Swedes and Danes are very likely to speak English with each other if they run into hurdles with their respective mother tongues, especially if the Swedish part of the conversation lives outside the southern Swedish province of Skåne (Scania).

The study also specifically confirms this, with 57% of Swedes and 65% of Danes naming English as one of the languages they use to speak with their neighboring Scandinavians.

“Which languages do you mainly use when you meet someone who speaks another Scandinavian language, Danish, Norwegian or Swedish?”

Source: Nordic Council 2021

Do Swedes and Danes get along?

Swedes and Danes might be a bit different but generally get along great, especially while meeting outside of the Nordic region on travels or business. Despite a history of wars and conflict between the countries, the two nationalities also share a common history and heritage, as well as most modern-day political views.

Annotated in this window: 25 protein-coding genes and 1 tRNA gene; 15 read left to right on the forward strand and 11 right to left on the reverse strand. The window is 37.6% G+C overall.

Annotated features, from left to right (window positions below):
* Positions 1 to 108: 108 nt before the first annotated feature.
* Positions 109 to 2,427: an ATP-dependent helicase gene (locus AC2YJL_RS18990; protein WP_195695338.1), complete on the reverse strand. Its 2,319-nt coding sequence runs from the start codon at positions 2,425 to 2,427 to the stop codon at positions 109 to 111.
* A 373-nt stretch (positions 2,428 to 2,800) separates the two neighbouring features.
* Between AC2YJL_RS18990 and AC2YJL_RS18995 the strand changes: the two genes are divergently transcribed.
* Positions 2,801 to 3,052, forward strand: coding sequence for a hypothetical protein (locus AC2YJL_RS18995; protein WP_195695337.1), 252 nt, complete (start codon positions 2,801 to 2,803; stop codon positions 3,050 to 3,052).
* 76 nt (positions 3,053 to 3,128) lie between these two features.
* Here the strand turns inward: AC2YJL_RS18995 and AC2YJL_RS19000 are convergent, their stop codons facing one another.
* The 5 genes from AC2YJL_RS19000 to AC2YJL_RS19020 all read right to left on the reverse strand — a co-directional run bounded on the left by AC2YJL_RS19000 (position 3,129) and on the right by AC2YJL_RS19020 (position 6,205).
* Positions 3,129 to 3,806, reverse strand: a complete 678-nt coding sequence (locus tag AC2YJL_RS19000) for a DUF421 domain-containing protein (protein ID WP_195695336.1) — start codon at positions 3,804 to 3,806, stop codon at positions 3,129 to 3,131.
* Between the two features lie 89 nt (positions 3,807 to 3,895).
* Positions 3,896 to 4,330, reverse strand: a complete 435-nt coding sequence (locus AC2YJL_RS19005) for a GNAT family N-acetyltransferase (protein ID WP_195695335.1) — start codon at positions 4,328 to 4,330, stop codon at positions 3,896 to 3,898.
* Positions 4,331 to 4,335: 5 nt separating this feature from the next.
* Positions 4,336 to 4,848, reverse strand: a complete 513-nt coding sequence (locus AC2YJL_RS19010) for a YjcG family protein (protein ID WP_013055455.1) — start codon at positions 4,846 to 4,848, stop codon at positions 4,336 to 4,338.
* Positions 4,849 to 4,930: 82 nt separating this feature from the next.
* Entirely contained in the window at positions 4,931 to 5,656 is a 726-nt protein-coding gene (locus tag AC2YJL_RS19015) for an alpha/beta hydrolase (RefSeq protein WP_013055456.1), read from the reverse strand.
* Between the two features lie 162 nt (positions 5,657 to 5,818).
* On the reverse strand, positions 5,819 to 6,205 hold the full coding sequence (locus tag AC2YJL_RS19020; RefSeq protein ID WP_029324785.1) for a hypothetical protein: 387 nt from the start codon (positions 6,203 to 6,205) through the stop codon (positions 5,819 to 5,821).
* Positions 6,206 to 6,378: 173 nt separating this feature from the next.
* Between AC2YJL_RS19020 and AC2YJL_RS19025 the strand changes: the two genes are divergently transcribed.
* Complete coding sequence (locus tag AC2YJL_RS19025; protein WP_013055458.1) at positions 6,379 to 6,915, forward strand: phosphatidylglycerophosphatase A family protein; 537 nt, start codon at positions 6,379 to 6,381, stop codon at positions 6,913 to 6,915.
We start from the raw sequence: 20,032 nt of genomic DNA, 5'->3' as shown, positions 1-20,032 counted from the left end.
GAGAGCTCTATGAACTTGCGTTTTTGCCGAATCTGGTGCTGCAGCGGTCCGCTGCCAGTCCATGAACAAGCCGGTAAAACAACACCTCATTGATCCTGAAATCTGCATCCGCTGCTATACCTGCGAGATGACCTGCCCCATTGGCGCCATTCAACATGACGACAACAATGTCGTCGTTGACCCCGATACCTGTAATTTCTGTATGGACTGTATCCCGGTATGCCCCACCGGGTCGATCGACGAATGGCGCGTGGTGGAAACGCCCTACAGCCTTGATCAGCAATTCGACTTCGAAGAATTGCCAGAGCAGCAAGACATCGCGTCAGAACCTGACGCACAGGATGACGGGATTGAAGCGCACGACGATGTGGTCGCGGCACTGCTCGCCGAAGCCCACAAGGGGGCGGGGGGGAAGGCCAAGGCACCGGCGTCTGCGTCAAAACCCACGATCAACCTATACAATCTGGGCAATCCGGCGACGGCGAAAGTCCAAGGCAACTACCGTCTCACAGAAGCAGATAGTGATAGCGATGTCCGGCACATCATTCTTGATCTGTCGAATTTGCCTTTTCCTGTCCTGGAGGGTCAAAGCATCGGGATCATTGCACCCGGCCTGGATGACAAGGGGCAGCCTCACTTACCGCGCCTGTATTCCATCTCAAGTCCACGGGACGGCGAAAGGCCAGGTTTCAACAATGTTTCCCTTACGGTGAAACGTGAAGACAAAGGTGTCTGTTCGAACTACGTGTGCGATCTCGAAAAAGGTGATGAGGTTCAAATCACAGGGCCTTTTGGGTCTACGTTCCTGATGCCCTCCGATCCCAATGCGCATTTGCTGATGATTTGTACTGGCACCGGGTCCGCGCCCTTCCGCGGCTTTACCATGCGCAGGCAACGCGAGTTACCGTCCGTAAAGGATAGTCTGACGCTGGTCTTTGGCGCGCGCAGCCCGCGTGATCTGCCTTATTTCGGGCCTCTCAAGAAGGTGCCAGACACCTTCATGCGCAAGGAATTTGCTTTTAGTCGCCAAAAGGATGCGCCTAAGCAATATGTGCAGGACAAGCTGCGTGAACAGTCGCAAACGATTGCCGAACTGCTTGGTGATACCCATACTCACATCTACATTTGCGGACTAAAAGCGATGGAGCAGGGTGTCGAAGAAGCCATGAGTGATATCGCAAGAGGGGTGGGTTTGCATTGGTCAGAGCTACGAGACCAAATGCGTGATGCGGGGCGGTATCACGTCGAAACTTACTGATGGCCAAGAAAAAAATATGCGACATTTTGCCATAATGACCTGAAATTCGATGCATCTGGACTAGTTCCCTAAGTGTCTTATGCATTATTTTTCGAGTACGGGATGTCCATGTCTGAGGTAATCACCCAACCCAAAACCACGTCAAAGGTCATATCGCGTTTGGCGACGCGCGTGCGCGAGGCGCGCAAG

Both nationalities stem from the same Nordic Bronze Age culture that stretches back tens of thousands of years, share a very close history, and look very similar—but there has been plenty of conflicts between the two up until recent history, with a total of 34 wars waged between the two countries since the middle ages.

These days, however, the two have more of a friendly but sometimes jealous and squabbling sibling relationship.

The Öresund Bridge connects Copenhagen, Denmark and Malmö, Sweden.

The Öresund bridge that connects Malmö and Copenhagen isn’t just the symbol of one of the most successful Swedish-Danish joint TV productions (Bron / Broen), it has been absolutely instrumental in bringing Swedes and Danes closer together in most parts of everyday life.

Swedish workers from Malmö have started to take advantage of higher salaries in Copenhagen, while more and more Danish homebuyers are choosing to buy a cheaper house and commute from Malmö.